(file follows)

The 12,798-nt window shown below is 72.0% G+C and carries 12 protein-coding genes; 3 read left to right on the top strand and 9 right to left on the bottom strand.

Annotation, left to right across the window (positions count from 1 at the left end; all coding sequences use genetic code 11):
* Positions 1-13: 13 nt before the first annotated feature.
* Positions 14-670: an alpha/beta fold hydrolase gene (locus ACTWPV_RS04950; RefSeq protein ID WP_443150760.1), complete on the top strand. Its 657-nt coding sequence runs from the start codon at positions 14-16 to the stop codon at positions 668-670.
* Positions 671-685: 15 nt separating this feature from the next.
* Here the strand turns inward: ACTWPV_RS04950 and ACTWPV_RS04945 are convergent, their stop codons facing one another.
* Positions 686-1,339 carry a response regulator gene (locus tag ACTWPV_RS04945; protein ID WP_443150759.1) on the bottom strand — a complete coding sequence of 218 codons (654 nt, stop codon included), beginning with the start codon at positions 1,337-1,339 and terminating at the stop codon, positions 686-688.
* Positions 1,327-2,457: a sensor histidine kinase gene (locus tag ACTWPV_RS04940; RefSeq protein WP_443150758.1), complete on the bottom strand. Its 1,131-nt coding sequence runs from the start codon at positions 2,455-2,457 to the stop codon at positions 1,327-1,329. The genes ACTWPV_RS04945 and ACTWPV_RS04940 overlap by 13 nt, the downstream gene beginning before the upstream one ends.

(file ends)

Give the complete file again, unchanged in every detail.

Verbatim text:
The 12,798-nt window shown below is 72.0% G+C and carries 12 protein-coding genes; 3 read left to right on the top strand and 9 right to left on the bottom strand.

Annotation, left to right across the window (positions count from 1 at the left end; all coding sequences use genetic code 11):
* Positions 1-13: 13 nt before the first annotated feature.
* Positions 14-670: an alpha/beta fold hydrolase gene (locus ACTWPV_RS04950; RefSeq protein ID WP_443150760.1), complete on the top strand. Its 657-nt coding sequence runs from the start codon at positions 14-16 to the stop codon at positions 668-670.
* Positions 671-685: 15 nt separating this feature from the next.
* Here the strand turns inward: ACTWPV_RS04950 and ACTWPV_RS04945 are convergent, their stop codons facing one another.
* Positions 686-1,339 carry a response regulator gene (locus tag ACTWPV_RS04945; protein ID WP_443150759.1) on the bottom strand — a complete coding sequence of 218 codons (654 nt, stop codon included), beginning with the start codon at positions 1,337-1,339 and terminating at the stop codon, positions 686-688.
* Positions 1,327-2,457: a sensor histidine kinase gene (locus tag ACTWPV_RS04940; RefSeq protein WP_443150758.1), complete on the bottom strand. Its 1,131-nt coding sequence runs from the start codon at positions 2,455-2,457 to the stop codon at positions 1,327-1,329. The genes ACTWPV_RS04945 and ACTWPV_RS04940 overlap by 13 nt, the downstream gene beginning before the upstream one ends.